'India's role in production of COVID-19 vaccine critical in containing pandemic'
New Delhi: Billionaire philanthropist Bill Gates has said India's willingness to play a "big role" in manufacturing COVID-19 vaccine and allow it to supply to other developing countries will be a critical part in containing the pandemic globally.
In an exclusive interview to PTI, Gates, whose foundation is focusing on fighting the pandemic, called it the "next biggest thing" the world has been confronted with after the World War.
The Microsoft co-founder said the world is looking to India for large scale production of COVID-19 vaccine once it is rolled out.
"Obviously, all of us want to get a vaccine out in India as fast as we can, once we know that it's very effective and very safe, and so the plans are coming into focus that sometime next year, it's very likely that roll-out will take place and take place in fairly big volume," he said.
"The world is also looking to India for some of that capacity to be available to other developing countries. Exactly what that allocation formula looks like will have to be figured out," Gates added.
Scientists and pharmaceutical companies globally are racing against time to find a vaccine for the Coronavirus pandemic which has killed about 9,32,000 people and infected around 24 million. Some of the vaccine candidates have entered the third and final phase of testing.
"This is not like a world war, but it's the next biggest thing after that that we've ever had," he said.
The Bill and Melinda Gates Foundation, one of the world's largest charities, has been involved in global efforts to contain the pandemic. In India, the foundation has entered into a partnership with the Serum Institute to accelerate the manufacturing and delivery of COVID-19 vaccines.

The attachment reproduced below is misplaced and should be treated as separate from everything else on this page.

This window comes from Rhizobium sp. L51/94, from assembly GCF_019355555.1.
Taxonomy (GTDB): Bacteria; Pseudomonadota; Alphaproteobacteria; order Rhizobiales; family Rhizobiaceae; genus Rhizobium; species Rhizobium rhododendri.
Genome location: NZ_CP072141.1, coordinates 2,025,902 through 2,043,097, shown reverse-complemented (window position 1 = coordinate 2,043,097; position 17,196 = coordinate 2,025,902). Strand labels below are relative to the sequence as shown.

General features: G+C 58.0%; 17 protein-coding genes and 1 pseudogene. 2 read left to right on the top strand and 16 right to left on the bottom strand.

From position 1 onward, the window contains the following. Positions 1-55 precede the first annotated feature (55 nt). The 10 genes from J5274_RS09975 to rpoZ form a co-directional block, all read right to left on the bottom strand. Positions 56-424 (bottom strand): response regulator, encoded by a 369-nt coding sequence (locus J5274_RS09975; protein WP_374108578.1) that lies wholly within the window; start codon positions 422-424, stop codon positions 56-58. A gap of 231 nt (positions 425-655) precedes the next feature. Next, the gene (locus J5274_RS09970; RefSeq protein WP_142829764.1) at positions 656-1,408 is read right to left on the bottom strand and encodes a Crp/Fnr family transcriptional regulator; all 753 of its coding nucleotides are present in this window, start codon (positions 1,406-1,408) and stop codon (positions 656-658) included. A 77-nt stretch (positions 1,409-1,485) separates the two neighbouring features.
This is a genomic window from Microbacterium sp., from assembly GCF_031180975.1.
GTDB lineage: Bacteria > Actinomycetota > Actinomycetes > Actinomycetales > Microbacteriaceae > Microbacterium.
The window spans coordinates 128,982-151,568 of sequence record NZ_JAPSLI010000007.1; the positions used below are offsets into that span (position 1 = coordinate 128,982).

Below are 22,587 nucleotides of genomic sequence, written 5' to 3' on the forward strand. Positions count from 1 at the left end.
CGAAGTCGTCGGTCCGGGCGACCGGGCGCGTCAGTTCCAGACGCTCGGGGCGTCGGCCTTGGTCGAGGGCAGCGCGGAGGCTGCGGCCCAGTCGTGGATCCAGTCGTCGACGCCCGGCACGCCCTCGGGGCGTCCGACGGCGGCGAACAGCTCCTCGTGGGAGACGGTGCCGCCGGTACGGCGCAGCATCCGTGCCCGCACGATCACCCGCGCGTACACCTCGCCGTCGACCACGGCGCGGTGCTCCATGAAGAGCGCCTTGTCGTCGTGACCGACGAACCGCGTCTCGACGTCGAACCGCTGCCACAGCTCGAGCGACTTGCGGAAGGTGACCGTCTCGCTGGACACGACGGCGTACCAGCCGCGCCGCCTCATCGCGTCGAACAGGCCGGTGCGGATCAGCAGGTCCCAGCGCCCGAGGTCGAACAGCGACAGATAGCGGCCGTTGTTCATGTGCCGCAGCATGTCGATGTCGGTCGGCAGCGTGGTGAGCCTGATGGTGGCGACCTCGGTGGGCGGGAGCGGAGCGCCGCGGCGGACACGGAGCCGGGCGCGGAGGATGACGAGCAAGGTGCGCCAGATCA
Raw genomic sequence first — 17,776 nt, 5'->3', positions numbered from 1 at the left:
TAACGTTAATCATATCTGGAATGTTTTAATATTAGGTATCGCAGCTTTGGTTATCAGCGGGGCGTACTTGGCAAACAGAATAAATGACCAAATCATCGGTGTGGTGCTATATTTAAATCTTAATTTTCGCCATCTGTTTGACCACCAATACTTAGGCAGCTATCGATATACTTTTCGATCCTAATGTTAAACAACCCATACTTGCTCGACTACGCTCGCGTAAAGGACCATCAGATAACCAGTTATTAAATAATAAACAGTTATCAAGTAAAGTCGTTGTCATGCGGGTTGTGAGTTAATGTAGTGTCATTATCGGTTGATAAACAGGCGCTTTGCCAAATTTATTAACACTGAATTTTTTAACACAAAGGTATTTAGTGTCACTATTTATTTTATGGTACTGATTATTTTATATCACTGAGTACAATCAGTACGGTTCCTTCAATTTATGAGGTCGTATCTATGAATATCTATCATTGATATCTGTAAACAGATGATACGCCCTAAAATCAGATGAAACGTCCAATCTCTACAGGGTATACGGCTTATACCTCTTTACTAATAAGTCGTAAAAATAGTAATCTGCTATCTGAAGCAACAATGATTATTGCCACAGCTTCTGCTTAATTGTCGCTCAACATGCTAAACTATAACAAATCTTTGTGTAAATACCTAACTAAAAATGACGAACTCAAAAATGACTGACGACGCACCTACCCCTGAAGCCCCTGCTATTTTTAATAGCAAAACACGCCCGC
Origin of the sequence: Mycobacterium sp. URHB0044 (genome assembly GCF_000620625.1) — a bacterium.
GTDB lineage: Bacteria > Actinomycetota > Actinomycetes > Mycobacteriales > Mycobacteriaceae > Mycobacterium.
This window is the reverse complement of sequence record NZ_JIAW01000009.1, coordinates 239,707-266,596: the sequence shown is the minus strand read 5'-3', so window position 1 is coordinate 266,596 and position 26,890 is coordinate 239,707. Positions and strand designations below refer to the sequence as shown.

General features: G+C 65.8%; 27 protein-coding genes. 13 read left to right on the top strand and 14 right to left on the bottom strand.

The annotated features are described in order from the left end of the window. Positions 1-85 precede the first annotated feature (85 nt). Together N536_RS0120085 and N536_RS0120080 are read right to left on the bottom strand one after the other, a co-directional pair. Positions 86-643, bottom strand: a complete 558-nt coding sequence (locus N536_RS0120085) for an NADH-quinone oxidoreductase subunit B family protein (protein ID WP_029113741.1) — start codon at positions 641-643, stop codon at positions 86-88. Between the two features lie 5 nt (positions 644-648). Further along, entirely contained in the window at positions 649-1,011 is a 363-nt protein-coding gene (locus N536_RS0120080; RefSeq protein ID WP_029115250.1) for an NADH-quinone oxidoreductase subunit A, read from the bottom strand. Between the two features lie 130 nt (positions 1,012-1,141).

"India's willingness to play a big role in the manufacturing and to allow some of those vaccines to go to other developing countries will be an absolutely critical part of that," said
"India will be helping to make sure we have equity. We have a model that shows that getting the vaccine out to those who need it the most will save half the lives that you'd lose if you only send it out to the rich countries," he said.
In the telephonic interview, the Microsoft co-founder who has donated billions of dollars to fight poverty and diseases, talked extensively about India's strength in production of vaccines and referred to companies like Serum Institute, Bio E and Bharat Biotech.
"We've been brokering the idea of taking a vaccine and manufacturing it in India, even if it comes from AstraZeneca, Oxford or Novavax or Johnson & Johnson. We've publicly talked about the arrangement where a Serum will be able to make very high volume of the AstraZeneca and the Novavax vaccine," said Gates.
"There's discussions with Bio E, their connection with the Johnson & Johnson vaccine, and whether they'll be able to ramp that up," he said.
Gates also said that the foundation has been having "great discussions" with India's NITI-Aayog, adding the ICMR is looking at the regulatory aspects of the COVID-19 vaccines.
"I'm actually very impressed with how our discussions with the government on these issues and the companies, including the Western companies collaborating with these new companies, that's all gone very well," Gates said.